December 10, 2012

Revisions Suck Because You've Got Good Taste

Beloved Husband, the recording engineer, is fond of saying, "I don't finish projects, I only abandon them."

I can totally relate. Revisions are really hard. It's hard to pick apart my work, ferret out the flaws, and delete my darlings. Every time I think I'm done with a piece of writing, I'll pick it up a week, or a month, or a year later and find something else wrong with it. It's maddening, but it's also a sign of growth.

I posted this quote from Ira Glass about a year ago, but I thought it was especially relevant as I begin revising my work from NaNo, and I wanted to share it again.
“What nobody tells people who are beginners — and I really wish someone had told this to me . . . is that all of us who do creative work, we get into it because we have good taste.

But there is this gap. For the first couple years you make stuff, and it’s just not that good. It’s trying to be good, it has potential, but it’s not. But your taste, the thing that got you into the game, is still killer. And your taste is why your work disappoints you. A lot of people never get past this phase. They quit.

Most people I know who do interesting, creative work went through years of this. We know our work doesn’t have this special thing that we want it to have. We all go through this. And if you are just starting out or you are still in this phase, you gotta know it’s normal and the most important thing you can do is do a lot of work.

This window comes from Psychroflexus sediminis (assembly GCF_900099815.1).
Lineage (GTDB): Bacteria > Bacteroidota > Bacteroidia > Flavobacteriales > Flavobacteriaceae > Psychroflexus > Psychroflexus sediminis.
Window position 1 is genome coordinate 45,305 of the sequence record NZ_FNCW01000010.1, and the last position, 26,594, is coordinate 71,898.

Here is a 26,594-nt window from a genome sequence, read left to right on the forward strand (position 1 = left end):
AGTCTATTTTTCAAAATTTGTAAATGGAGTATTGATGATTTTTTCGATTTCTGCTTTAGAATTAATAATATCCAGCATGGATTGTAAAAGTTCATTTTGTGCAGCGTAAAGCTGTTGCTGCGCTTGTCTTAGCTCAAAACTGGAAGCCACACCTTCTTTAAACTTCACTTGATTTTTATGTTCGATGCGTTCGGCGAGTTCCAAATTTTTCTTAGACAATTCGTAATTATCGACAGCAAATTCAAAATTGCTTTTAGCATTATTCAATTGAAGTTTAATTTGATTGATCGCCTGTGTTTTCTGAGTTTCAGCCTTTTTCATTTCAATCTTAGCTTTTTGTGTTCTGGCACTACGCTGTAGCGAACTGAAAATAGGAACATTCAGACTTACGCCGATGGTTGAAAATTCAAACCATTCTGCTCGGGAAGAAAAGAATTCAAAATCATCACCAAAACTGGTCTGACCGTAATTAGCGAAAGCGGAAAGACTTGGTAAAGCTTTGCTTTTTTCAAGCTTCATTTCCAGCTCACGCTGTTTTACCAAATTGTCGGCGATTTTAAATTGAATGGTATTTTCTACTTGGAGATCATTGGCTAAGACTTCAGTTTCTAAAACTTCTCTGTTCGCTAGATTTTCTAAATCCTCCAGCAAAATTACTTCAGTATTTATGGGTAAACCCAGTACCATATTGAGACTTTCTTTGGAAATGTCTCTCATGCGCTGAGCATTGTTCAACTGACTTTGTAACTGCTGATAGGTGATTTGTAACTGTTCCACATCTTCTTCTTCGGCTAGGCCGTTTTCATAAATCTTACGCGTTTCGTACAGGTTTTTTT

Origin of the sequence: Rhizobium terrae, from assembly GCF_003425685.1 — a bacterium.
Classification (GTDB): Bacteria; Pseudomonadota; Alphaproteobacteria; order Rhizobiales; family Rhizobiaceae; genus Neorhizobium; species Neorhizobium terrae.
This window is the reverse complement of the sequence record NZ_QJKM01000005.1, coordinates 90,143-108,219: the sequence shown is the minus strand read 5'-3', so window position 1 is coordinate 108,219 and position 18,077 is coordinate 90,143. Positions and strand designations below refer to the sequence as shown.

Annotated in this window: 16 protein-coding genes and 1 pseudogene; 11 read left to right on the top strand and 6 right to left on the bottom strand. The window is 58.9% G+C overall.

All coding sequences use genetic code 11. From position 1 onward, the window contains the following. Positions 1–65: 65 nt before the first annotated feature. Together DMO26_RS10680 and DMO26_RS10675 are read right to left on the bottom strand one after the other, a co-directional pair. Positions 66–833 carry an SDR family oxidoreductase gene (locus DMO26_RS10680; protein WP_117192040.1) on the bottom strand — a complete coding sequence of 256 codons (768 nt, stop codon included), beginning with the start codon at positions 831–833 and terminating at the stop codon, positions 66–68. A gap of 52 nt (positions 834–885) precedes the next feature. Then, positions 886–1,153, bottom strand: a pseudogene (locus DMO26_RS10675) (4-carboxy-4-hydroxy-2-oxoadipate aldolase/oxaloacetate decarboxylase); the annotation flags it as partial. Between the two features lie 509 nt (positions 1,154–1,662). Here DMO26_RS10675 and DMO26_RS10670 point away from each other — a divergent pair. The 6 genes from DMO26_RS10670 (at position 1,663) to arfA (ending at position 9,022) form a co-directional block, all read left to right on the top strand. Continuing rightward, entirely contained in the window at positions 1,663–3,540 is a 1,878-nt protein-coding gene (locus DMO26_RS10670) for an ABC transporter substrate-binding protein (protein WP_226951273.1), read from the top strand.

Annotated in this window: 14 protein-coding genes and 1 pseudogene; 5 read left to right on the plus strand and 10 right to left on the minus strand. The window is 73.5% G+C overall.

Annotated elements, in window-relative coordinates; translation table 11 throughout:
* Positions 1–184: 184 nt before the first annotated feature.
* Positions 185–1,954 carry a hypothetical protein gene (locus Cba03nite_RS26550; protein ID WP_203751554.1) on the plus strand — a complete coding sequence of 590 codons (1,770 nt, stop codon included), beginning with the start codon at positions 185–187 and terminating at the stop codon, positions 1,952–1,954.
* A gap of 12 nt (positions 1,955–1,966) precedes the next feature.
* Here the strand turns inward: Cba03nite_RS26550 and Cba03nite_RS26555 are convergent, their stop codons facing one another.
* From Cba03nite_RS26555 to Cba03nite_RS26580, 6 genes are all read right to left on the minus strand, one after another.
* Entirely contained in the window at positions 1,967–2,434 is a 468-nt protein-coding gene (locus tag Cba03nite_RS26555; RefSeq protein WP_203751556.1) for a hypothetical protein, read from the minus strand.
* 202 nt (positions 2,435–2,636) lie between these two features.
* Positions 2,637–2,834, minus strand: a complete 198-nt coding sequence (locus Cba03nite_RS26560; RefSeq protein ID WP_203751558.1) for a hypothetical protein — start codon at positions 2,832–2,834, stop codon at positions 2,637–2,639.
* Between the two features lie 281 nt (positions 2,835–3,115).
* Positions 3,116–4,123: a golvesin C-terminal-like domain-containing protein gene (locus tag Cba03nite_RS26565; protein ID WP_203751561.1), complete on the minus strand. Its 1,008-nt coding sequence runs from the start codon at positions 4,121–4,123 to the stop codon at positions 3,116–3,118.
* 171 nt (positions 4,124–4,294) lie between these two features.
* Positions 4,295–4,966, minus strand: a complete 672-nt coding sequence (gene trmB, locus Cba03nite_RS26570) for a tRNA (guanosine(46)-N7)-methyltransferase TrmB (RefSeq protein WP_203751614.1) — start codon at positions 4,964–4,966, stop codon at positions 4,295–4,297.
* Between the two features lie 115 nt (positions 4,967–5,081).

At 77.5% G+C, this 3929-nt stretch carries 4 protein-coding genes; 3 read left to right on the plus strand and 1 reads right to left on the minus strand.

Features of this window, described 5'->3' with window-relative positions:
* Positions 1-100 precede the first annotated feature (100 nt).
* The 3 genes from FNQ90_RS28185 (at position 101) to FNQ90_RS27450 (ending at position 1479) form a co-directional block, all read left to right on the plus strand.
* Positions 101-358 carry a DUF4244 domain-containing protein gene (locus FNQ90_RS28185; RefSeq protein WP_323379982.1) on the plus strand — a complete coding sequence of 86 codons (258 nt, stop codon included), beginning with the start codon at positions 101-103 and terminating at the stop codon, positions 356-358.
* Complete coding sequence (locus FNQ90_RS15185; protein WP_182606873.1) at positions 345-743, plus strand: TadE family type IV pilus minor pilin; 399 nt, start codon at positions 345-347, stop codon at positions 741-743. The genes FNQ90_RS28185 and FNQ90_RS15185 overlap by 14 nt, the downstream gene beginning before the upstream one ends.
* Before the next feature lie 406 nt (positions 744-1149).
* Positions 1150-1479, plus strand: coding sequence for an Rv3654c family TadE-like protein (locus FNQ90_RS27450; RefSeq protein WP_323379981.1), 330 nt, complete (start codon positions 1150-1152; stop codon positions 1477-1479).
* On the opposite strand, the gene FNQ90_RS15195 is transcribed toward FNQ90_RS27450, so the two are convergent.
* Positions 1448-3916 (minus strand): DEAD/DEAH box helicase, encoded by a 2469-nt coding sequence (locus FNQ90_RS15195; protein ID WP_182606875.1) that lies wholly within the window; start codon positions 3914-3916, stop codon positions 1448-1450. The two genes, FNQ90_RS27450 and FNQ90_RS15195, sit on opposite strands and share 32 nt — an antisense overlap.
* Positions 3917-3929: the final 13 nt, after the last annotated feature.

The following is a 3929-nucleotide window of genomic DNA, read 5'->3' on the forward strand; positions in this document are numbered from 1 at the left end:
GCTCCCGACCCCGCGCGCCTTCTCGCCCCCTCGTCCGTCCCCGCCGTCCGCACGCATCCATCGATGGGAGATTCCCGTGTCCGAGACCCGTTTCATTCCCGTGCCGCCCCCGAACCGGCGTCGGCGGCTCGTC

Put yourself on a deadline so that every week you will finish one story. It is only by going through a volume of work that you will close that gap, and your work will be as good as your ambitions. And I took longer to figure out how to do this than anyone I’ve ever met. It’s gonna take awhile. It’s normal to take awhile. You’ve just gotta fight your way through.”
This is a paraphrased quote by Ira Glass (I got it here), the host and producer of the radio show, This American Life on Public Radio. Mr. Glass's words cut right to the heart of what it means to embark on a creative endeavor - of any kind.

Stick with it. Don't quit. Do the work.

Here's the whole video in case you are interested.

Hang in there, my friends. Have you started your NaNo revisions? How long do you wait before revising something you've written?
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